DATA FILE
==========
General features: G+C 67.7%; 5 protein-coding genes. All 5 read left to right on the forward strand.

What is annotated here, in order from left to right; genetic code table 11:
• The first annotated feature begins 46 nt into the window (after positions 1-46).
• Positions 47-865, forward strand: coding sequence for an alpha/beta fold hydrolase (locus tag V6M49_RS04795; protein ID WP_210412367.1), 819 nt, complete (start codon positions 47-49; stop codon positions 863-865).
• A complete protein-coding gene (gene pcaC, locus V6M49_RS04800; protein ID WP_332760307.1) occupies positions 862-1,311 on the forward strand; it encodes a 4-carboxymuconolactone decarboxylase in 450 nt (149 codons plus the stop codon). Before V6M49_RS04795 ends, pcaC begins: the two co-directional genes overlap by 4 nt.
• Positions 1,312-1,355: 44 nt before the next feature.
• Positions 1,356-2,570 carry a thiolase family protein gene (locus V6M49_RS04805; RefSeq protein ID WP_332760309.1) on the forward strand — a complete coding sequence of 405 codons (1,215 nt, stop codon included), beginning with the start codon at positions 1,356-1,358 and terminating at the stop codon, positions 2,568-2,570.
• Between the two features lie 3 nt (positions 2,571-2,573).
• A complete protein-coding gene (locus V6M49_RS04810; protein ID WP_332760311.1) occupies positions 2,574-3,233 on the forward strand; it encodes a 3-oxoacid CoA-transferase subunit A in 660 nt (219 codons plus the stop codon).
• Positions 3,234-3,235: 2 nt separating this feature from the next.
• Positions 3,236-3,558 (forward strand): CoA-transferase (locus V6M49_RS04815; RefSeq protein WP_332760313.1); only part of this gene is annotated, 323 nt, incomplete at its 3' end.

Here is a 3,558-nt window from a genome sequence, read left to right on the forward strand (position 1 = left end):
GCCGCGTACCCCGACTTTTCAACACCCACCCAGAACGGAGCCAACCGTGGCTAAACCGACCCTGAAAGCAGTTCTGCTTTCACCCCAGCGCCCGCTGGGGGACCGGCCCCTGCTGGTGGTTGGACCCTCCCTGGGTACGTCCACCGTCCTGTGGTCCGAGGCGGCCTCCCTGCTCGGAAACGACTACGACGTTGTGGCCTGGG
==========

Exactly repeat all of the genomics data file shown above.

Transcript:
General features: G+C 67.7%; 5 protein-coding genes. All 5 read left to right on the forward strand.

What is annotated here, in order from left to right; genetic code table 11:
• The first annotated feature begins 46 nt into the window (after positions 1-46).
• Positions 47-865, forward strand: coding sequence for an alpha/beta fold hydrolase (locus tag V6M49_RS04795; protein ID WP_210412367.1), 819 nt, complete (start codon positions 47-49; stop codon positions 863-865).
• A complete protein-coding gene (gene pcaC, locus V6M49_RS04800; protein ID WP_332760307.1) occupies positions 862-1,311 on the forward strand; it encodes a 4-carboxymuconolactone decarboxylase in 450 nt (149 codons plus the stop codon). Before V6M49_RS04795 ends, pcaC begins: the two co-directional genes overlap by 4 nt.
• Positions 1,312-1,355: 44 nt before the next feature.
• Positions 1,356-2,570 carry a thiolase family protein gene (locus V6M49_RS04805; RefSeq protein ID WP_332760309.1) on the forward strand — a complete coding sequence of 405 codons (1,215 nt, stop codon included), beginning with the start codon at positions 1,356-1,358 and terminating at the stop codon, positions 2,568-2,570.
• Between the two features lie 3 nt (positions 2,571-2,573).
• A complete protein-coding gene (locus V6M49_RS04810; protein ID WP_332760311.1) occupies positions 2,574-3,233 on the forward strand; it encodes a 3-oxoacid CoA-transferase subunit A in 660 nt (219 codons plus the stop codon).
• Positions 3,234-3,235: 2 nt separating this feature from the next.
• Positions 3,236-3,558 (forward strand): CoA-transferase (locus V6M49_RS04815; RefSeq protein WP_332760313.1); only part of this gene is annotated, 323 nt, incomplete at its 3' end.

Here is a 3,558-nt window from a genome sequence, read left to right on the forward strand (position 1 = left end):
GCCGCGTACCCCGACTTTTCAACACCCACCCAGAACGGAGCCAACCGTGGCTAAACCGACCCTGAAAGCAGTTCTGCTTTCACCCCAGCGCCCGCTGGGGGACCGGCCCCTGCTGGTGGTTGGACCCTCCCTGGGTACGTCCACCGTCCTGTGGTCCGAGGCGGCCTCCCTGCTCGGAAACGACTACGACGTTGTGGCCTGGG